The round base also limits its use in cleaning up old stuff where you have to gain access to internal corners, but even so it’s the best all-round sanding option on the market to my mind.
The random pattern removes stock very quickly, but can be controlled very easily and with the finer grits a premium finish is easily achievable, Options of polishing bonnets and sponges allow waxes to be applied and buffed up to a high gloss finish
Whereas a consistent pattern from an orbital sander can easily be seen, the random orbital leaves a fussy pattern that diffuses the edges and is very difficult to see. When used with finer grits the pattern doesn’t show through a finish as readily.
For me, having the option to remove stock at a steady rate when doing initial clean-ups and also to fine finish within one unit makes it all the more desirable and is my sander of choice, for bigger work especially.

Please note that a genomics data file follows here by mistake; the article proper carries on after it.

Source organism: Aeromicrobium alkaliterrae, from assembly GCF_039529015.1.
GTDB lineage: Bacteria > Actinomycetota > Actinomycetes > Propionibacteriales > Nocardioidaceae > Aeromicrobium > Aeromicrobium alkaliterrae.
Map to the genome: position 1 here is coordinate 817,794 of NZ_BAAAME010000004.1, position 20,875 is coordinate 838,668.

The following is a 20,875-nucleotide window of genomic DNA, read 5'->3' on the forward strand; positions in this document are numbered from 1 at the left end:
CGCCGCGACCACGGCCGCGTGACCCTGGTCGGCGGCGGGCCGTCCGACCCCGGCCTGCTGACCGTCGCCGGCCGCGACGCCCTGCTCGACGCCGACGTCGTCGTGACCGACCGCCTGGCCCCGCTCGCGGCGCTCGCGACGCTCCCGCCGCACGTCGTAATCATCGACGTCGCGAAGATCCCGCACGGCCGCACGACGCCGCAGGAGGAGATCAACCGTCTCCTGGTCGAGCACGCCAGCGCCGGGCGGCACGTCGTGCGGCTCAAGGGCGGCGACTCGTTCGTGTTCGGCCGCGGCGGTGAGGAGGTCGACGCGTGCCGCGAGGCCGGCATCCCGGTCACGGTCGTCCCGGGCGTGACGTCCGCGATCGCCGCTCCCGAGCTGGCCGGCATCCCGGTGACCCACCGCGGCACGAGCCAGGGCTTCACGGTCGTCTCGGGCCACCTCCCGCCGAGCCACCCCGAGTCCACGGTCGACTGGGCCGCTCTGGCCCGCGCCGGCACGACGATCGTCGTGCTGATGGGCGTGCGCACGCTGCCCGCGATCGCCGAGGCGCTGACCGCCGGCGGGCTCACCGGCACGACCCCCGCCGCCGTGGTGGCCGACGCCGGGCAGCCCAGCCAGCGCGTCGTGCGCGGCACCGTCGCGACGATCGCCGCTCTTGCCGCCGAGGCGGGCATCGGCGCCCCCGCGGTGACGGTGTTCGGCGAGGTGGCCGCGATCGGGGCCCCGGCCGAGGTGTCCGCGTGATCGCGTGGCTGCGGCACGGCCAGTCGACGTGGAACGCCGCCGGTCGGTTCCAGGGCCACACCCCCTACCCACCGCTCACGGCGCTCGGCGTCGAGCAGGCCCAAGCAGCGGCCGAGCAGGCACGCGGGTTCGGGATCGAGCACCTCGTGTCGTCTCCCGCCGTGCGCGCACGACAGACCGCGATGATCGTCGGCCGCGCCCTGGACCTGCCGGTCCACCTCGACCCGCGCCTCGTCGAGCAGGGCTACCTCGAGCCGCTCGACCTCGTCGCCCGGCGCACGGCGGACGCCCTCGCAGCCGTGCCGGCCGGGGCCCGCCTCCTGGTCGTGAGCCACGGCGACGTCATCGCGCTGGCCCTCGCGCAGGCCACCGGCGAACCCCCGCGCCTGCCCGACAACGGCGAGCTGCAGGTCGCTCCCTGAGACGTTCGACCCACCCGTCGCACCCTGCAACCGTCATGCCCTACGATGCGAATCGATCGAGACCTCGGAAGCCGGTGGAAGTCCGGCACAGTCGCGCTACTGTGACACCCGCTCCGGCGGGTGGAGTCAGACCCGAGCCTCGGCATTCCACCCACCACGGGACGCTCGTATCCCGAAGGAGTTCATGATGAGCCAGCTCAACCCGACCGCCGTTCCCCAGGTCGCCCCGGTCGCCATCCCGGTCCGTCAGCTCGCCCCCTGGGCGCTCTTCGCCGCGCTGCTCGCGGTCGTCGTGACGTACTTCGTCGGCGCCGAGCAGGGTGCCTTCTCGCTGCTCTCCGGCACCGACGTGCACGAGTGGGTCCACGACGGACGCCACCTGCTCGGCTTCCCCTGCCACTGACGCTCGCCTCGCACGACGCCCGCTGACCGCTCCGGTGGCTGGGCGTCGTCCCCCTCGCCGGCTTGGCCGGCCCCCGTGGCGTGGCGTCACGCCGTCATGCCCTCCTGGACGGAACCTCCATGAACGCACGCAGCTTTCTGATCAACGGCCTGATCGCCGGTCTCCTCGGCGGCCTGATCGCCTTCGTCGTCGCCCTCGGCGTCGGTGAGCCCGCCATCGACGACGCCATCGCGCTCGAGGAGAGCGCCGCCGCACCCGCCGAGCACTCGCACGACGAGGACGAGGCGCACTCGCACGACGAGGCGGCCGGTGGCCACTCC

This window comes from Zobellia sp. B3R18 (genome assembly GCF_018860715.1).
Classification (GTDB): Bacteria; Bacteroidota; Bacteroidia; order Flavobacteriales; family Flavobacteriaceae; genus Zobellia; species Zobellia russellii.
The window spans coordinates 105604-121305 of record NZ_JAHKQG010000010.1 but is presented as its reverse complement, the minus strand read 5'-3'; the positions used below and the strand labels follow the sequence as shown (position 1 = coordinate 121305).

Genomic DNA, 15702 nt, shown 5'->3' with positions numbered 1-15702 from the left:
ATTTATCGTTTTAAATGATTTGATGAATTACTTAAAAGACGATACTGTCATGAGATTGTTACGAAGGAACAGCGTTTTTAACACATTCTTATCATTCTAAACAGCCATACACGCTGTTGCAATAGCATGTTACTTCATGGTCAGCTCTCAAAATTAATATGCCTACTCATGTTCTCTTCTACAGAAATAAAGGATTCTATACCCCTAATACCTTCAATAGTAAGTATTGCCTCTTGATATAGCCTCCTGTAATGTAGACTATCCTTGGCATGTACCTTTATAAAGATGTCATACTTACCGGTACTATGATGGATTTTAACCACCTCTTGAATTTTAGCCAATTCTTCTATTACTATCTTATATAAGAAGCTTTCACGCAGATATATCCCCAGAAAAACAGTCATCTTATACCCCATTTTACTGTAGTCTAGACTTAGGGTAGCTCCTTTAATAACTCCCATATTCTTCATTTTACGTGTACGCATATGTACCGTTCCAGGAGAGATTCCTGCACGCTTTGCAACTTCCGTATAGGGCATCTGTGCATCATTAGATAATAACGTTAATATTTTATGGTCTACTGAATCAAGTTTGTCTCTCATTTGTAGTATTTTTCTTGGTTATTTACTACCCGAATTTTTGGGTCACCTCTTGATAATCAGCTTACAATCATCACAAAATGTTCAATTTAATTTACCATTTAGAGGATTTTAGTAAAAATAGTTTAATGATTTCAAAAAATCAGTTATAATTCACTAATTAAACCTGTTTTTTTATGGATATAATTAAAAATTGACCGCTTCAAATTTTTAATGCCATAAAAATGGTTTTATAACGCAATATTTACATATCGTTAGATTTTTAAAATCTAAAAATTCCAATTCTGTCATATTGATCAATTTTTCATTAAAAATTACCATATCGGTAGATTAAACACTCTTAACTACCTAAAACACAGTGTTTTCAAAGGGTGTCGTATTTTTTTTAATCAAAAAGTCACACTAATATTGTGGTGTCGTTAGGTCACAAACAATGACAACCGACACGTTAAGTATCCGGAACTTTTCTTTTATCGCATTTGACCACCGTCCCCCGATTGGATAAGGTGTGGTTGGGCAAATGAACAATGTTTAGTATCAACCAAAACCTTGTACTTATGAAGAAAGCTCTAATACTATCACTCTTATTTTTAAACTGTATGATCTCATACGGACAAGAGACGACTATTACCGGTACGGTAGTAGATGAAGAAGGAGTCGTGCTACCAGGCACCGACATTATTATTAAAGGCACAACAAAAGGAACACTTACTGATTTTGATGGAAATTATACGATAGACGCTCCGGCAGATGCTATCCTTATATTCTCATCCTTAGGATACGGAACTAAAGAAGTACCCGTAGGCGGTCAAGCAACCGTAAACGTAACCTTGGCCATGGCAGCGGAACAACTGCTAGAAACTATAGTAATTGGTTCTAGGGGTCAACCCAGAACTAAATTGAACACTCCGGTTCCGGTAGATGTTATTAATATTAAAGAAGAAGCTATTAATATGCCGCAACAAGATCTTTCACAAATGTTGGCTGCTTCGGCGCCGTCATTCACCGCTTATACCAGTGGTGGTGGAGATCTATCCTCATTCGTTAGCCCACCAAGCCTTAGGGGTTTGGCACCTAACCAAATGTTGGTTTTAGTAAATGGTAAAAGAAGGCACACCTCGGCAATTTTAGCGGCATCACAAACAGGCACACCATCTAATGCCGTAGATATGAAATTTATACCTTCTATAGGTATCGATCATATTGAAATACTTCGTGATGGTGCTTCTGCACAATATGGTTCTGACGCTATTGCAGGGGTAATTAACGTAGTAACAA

However, for most work I reach for a palm sander These are so easy to manoeuvre, and work well on frames and similar jobs where a bigger machine can be harder to keep on the work.
There are orbital and random orbital versions available, and for some years I opted for a full-sized 150mm-base random orbital for bigger work and a small standard orbital for the smaller stuff. Now I reach for my random orbital palm in most instances, even for bigger flat work.
Of the main sanding choices for general use, belt, orbital or random orbital, the random is the jack of all, and master of the majority as well.
Dealing with detail
But Intricate or inaccessible areas are tricky to deal with, calling for detail sanders. These work on a standard circular orbital pattern so aren’t huge shifters of stock or finish, but work very well in their perceived plane.